Storm Over Sea

The debut from this Sydney Australia progressive folk-metal act was ambitious, but didn’t quite reach its potential. Fire:Water:Ash was a bit too wandering and unfocused for its own good. The maritime themed follow-up however, is an improved effort that sees the act fulfill the promise of the debut.

Though hailing from Australia, the influences of Ironwood are easy to pin down from the damp, folky pastures of artistic American Black metal like Agalloch and Nechochwen to the rural, acoustic, ethnic flourishes of old Ulver and Negura Bunget. Full of rangy mesmerizing atmospherics, clean vocals and delicate strumming ambience littered with occasional bursts of brittle black metal, fans of all the aforementioned bands will certainly appreciate Ironwood’s, at times enthralling delivery.

The metallic introductory march of “Hail Sign” serves as a mood setter before the 11-minute “Infinite Sea” imbues the recent Agalloch with shrill tremolo picked black metal laced with acoustic interludes, clean vocals and jazzy bass lines. It shows Ironwood at their best especially the acoustic blast beat 3 or minutes in and the nice riff that closes the song out. And it’s clear that Ironwood have improved their black metal element as heard on the other 11-minute tracks, “Weather the Storm”, the more complicated and convoluted stylings of “A Bond to Sever” (which has a simply gorgeous last half) and the shorter “Will to Live”. As amid all the languid atmospherics, shimmering acoustic segues and relaxing interludes (“Arctic Tern”, “Share the Burden”) which all meld beautifully, the band seems just as comfortable belting out surprisingly fierce yet intelligently crafted black metal riffage.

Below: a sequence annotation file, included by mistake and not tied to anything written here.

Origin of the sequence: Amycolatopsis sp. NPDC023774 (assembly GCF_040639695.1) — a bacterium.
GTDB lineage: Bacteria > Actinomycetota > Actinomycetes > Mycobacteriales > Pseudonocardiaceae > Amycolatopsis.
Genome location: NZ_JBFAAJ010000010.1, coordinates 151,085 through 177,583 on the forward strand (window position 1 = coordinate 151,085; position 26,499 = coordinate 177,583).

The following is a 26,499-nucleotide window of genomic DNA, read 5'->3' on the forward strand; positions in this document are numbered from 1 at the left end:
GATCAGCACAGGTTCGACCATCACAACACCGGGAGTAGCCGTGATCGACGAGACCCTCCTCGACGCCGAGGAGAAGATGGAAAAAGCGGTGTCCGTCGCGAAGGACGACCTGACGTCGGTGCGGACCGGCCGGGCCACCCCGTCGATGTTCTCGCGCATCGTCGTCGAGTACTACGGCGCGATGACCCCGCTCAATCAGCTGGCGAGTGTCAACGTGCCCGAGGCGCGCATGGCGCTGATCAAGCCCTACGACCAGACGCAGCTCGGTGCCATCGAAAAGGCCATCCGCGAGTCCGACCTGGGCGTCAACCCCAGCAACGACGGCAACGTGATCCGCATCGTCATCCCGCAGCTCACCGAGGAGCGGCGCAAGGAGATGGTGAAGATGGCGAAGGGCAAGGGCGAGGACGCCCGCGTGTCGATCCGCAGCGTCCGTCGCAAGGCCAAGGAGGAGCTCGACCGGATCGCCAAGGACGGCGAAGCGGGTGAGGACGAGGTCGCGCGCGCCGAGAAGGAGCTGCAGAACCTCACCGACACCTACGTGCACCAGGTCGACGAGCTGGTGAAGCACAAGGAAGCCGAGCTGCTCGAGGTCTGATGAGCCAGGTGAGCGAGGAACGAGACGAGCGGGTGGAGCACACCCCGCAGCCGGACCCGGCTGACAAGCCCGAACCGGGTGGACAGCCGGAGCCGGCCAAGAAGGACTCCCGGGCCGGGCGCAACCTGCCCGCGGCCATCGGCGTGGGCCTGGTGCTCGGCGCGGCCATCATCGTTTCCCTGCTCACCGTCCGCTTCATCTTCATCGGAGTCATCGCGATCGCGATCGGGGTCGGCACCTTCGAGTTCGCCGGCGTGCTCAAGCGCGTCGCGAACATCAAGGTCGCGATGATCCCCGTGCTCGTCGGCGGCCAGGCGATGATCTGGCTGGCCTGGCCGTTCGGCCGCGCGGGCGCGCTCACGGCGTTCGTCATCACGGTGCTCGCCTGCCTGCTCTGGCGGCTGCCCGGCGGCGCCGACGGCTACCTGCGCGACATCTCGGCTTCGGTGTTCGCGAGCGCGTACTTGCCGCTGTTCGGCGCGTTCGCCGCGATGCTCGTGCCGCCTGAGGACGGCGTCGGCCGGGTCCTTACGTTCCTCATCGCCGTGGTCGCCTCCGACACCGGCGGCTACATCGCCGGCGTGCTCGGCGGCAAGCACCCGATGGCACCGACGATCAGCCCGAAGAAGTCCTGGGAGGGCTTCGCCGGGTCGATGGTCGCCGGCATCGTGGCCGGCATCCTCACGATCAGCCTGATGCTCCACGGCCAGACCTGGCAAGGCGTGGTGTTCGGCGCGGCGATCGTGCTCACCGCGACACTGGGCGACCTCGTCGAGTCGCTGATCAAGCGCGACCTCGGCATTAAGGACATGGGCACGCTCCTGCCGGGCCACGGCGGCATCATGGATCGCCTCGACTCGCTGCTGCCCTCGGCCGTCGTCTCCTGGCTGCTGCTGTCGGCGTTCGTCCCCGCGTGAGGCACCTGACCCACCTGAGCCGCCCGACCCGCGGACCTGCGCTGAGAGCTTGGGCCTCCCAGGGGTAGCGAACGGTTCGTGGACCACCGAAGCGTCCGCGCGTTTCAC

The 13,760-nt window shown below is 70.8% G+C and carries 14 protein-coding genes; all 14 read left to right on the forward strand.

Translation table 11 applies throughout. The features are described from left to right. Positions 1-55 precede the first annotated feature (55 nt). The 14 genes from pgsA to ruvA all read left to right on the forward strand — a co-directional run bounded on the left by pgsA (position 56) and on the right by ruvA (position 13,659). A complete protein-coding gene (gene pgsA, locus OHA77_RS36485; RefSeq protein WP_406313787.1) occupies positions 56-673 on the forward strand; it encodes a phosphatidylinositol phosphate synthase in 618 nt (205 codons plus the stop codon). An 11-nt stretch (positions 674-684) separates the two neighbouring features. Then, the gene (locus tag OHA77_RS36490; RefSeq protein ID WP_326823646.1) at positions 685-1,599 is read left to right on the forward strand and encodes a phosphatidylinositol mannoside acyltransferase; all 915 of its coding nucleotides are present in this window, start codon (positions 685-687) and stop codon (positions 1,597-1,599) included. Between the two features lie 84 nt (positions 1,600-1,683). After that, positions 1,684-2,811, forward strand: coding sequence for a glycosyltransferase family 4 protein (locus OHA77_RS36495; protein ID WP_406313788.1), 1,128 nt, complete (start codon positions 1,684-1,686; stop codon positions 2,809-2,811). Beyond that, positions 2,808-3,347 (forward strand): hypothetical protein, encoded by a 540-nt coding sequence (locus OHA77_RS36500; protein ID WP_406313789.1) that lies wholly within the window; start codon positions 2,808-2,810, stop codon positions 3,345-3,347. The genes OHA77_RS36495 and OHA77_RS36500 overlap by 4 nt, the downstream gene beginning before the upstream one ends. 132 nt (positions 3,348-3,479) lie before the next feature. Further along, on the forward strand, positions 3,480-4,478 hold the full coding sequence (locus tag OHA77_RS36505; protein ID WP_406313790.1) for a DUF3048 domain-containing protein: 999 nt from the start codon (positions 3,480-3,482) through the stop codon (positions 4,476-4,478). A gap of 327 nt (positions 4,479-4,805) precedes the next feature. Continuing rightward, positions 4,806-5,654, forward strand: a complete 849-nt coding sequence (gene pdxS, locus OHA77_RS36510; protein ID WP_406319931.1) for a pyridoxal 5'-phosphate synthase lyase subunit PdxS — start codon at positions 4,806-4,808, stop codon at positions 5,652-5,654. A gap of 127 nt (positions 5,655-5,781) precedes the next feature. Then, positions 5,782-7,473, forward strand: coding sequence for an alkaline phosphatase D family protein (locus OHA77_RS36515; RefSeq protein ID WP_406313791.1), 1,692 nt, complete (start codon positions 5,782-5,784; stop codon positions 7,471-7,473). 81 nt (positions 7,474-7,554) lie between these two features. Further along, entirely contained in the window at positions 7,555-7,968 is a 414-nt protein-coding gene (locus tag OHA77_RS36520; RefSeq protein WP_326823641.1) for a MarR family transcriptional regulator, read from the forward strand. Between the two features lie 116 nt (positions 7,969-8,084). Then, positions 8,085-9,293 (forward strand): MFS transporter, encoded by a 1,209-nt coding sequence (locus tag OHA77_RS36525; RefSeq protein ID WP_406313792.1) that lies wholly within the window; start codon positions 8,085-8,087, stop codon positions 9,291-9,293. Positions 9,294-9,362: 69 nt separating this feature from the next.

My only minor quibble is with some of the croonier clean vocals (last part of “Weather the Storm”, closing ballad “When it’s all Over”) which are just a little off and cheesy, sometime reminding me of a Christmas carol. I prefer some of the deeper chant approach as heard on the otherwise seething “Will to Live” and “A Bond to Sever”, but its doesn’t stop Storm Over Sea being yet another self release gem in 2010 from a young promising band that could be the ones to take over Agalloch’s mantle in the future.

[Visit the band's website]
Written by Erik T
December 6th, 2010


  1. Commented by: Barak

    “Agalloch’s mantle”

    Har har. Deft touch.

  2. Commented by: Gabaghoul

    The black metal elements sound like reason to check these guys out again but if the clean box still haven’t improved then I’m still a little leery. Good write up though.

  3. Commented by: Gabaghoul

    vox not box. Damn you autocorrect

  4. Commented by: Jobby

    I’m a big fan of this one – it’s really grown on me (particularly after listening to it late last night on a long, lonely night drive).

    The clean vocals are much improved from the last disc. This is definitely worth checking out.

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